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Medical Examiner's Office Rules Princeton Student's Death A Suicide
Misrach Ewunetie, 20, was found near tennis courts on the campus on Oct. 20, police said.
A Princeton University student whose body was discovered near tennis courts in October died by suicide, according to the Mercer County prosecutor, in a report made public Wednesday.
The autopsy report on Misrach Ewunetie, 20, from the Middlesex Regional Medical Examiner’s Office, shows the cause of her death was “bupropion, escitalopram and hydroxyzine toxicity.” Bupropion and escitalopram are antidepressants, while hydroxyzine is an antihistamine used to help control anxiety and tension caused by nervous and emotional conditions, according to the Mayo Clinic.
The search for the missing student, a junior studying sociology, lasted nearly a week, before her body was found on Oct. 20, according to previous Oxygen.com reporting. Officials previously said there were no “obvious signs of injury” and her death did not appear to be suspicious or criminal in nature.
“Our hearts go to Misrach’s family and friends, and to the wider campus community that has been shaken by this tragedy,” W. Rochelle Calhoun, the Vice President for Campus Life, said in a statement on Princeton's website. “Losing a member of our community is always difficult. The long wait for definitive news about what led to her death has been challenging for all of us, and especially for those close to Misrach.”
Back in October, Ewunetie’s brother told CNN their family had been “kept in the dark” by authorities, adding they were desperate to find the missing student, who was reported missing on Oct. 16.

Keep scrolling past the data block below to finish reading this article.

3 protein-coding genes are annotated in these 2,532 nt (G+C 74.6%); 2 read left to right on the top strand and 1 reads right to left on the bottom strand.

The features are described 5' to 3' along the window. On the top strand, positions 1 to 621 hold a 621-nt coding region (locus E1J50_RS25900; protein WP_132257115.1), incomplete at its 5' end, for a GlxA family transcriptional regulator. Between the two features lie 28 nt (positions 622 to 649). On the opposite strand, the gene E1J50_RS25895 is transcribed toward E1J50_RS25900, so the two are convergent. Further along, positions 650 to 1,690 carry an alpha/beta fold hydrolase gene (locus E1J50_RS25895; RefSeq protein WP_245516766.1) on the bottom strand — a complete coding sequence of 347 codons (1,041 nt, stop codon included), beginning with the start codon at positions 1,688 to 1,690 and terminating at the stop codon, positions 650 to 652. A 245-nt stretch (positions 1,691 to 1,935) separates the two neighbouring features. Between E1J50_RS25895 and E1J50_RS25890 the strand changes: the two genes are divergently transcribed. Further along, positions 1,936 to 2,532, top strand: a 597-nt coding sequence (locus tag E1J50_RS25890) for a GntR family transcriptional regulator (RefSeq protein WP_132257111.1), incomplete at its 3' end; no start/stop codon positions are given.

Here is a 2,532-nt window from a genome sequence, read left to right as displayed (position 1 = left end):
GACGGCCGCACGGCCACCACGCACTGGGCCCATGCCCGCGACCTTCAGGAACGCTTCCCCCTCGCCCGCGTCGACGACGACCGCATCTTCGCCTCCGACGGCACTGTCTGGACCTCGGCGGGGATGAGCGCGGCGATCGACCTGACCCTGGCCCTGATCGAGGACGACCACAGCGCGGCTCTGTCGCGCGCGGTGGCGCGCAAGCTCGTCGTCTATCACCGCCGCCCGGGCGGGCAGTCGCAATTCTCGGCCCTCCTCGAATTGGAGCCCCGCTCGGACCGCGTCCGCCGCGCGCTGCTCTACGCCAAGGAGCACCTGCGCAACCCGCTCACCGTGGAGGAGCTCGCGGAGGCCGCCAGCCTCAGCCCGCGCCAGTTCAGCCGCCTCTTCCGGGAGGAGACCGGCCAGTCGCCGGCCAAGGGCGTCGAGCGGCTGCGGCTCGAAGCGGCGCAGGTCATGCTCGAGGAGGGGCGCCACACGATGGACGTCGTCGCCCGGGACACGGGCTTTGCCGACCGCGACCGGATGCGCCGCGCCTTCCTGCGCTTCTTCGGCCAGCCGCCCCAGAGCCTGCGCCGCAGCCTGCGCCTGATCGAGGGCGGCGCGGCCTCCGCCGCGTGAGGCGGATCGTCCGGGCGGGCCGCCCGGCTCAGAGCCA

Ewunetie was last seen on the morning of Oct. 14, and her family became more alarmed when she missed a meeting regarding her citizenship. Her brother told NBC News their family is originally from Ethiopia.
After filing a missing person report, members of her family from Ohio put up fliers around campus and spoke to her roommates in an effort to find her, CNN reported.
While she was missing, investigators searched Lake Carnegie on Princeton’s campus, and the surrounding area, after police used bloodhounds to trace her scent from the dorm to the lake, police told CNN.
Calhoun added law enforcement did not think campus was unsafe during the investigation into Ewunetie’s death.
Ewunetie was valedictorian of her high school in Euclid, Ohio and had a full ride to Princeton, Cleveland City Councilman Charles Slife said in a public video plea for help in finding her, according to NBC News. He worked with her at Minds Matter Cleveland, a nonprofit that offers academic and mentoring resources for high-performing, low-income high school students.
He said she was a sociology major who interned for Bank of America and worked for McKinsey.
Princeton shared how to access to mental health resources for students, faculty and staff. Students can call the CPS Cares Line 24/7 at 609-258-3141. Faculty and staff can contact Carebridge 24/7 at (800) 437-0911.